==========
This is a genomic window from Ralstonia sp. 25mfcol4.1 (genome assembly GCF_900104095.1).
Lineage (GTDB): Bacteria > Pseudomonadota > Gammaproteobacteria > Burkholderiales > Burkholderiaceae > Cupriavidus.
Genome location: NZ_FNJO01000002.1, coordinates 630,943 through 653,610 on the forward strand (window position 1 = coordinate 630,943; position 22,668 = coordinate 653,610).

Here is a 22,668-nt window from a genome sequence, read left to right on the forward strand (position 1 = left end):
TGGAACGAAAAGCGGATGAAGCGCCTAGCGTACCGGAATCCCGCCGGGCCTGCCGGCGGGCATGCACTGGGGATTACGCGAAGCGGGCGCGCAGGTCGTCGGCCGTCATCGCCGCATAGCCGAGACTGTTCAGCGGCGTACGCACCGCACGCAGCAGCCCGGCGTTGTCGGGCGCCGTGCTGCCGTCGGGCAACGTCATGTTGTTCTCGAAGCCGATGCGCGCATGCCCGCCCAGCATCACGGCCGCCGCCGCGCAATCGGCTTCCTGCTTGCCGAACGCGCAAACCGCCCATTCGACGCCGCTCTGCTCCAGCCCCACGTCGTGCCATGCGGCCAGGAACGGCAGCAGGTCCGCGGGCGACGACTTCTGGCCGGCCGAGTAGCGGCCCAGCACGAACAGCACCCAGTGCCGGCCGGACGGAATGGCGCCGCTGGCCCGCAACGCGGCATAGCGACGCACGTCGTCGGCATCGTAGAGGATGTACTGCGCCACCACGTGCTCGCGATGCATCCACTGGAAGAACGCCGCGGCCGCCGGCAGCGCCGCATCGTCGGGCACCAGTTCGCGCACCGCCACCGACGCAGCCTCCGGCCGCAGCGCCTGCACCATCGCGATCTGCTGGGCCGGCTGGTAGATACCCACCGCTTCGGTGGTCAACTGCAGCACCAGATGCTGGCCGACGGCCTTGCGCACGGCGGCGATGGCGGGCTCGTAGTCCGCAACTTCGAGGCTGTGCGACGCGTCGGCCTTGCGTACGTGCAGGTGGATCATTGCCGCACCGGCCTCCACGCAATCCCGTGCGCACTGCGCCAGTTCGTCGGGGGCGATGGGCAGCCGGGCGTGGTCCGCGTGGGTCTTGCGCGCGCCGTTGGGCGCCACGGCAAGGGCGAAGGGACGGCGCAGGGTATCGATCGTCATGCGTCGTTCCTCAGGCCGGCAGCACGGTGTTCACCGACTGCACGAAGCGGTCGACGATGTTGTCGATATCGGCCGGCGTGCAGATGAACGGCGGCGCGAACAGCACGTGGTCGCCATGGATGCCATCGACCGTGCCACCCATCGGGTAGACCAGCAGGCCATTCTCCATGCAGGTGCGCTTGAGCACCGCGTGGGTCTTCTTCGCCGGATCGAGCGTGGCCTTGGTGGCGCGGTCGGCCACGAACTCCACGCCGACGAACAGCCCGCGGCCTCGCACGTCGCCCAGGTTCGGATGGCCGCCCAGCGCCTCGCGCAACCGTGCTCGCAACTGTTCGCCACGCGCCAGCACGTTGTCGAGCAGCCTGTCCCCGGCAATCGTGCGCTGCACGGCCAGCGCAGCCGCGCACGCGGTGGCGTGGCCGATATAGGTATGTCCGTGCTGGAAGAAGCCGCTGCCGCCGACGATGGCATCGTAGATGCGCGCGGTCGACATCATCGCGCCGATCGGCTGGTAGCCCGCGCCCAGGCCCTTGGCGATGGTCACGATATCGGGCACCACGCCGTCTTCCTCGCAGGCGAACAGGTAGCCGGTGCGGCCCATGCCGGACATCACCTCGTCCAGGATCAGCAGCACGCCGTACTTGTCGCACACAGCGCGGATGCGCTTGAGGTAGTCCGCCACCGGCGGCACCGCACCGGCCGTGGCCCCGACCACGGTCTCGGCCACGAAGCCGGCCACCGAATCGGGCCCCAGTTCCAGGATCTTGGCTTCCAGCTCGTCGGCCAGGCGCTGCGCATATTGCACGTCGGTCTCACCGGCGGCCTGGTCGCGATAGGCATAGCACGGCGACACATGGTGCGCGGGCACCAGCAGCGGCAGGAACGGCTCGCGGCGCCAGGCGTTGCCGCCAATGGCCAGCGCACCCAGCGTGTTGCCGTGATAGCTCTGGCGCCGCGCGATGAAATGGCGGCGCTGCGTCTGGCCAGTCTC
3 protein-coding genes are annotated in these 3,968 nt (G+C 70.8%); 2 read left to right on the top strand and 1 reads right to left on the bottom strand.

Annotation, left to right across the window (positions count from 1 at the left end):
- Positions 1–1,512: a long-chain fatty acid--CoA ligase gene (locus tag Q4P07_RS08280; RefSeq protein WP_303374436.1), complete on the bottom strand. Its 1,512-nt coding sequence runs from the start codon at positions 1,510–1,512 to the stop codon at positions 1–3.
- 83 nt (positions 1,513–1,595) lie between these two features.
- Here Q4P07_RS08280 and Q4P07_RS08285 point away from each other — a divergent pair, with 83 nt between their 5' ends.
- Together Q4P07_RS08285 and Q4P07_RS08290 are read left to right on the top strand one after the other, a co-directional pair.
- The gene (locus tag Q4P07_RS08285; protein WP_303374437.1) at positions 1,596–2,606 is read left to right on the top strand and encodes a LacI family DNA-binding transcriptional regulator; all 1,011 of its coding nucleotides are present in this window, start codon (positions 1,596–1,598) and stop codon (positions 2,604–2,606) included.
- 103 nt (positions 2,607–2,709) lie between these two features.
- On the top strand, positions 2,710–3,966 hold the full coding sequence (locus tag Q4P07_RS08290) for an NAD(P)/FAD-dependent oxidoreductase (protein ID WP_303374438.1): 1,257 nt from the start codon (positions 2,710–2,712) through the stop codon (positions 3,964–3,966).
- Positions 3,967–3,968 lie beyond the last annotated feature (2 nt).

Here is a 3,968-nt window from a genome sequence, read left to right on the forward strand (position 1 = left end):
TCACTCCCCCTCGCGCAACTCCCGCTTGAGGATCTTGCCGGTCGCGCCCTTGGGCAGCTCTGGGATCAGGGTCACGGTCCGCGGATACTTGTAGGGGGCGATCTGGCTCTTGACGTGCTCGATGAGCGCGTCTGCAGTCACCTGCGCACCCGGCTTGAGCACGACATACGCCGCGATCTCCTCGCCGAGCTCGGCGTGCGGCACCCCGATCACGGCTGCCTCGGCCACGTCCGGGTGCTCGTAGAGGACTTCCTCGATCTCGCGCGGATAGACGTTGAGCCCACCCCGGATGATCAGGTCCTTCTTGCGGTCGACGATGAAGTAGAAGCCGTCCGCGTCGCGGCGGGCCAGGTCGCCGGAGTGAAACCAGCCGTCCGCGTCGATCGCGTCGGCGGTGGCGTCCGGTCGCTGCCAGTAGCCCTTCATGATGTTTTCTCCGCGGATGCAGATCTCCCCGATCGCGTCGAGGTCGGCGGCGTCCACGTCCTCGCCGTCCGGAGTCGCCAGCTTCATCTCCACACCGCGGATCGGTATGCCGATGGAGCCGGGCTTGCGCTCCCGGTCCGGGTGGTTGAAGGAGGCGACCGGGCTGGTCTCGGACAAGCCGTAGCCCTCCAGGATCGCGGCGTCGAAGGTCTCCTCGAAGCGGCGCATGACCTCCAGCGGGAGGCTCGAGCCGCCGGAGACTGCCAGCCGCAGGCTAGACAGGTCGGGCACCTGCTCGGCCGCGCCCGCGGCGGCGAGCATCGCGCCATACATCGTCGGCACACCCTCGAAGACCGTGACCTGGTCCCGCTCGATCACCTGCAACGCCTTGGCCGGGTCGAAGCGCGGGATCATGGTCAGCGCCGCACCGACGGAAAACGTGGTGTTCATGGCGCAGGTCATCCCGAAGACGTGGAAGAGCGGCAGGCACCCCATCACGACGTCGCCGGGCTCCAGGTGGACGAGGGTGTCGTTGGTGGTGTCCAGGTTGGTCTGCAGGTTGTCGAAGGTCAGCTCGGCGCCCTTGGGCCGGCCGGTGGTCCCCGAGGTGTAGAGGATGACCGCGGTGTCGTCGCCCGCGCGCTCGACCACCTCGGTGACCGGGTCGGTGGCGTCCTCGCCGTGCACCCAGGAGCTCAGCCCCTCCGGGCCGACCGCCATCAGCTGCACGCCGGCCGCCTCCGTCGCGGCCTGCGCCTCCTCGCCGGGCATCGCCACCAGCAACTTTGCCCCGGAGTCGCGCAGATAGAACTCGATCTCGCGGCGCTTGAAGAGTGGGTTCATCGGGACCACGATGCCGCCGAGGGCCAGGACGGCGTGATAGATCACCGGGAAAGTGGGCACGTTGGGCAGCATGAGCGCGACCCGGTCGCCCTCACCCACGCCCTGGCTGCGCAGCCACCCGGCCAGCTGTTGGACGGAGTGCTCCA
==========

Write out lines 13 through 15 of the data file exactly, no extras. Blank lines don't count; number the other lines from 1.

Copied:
- 103 nt (positions 2,607–2,709) lie between these two features.
- On the top strand, positions 2,710–3,966 hold the full coding sequence (locus tag Q4P07_RS08290) for an NAD(P)/FAD-dependent oxidoreductase (protein ID WP_303374438.1): 1,257 nt from the start codon (positions 2,710–2,712) through the stop codon (positions 3,964–3,966).
- Positions 3,967–3,968 lie beyond the last annotated feature (2 nt).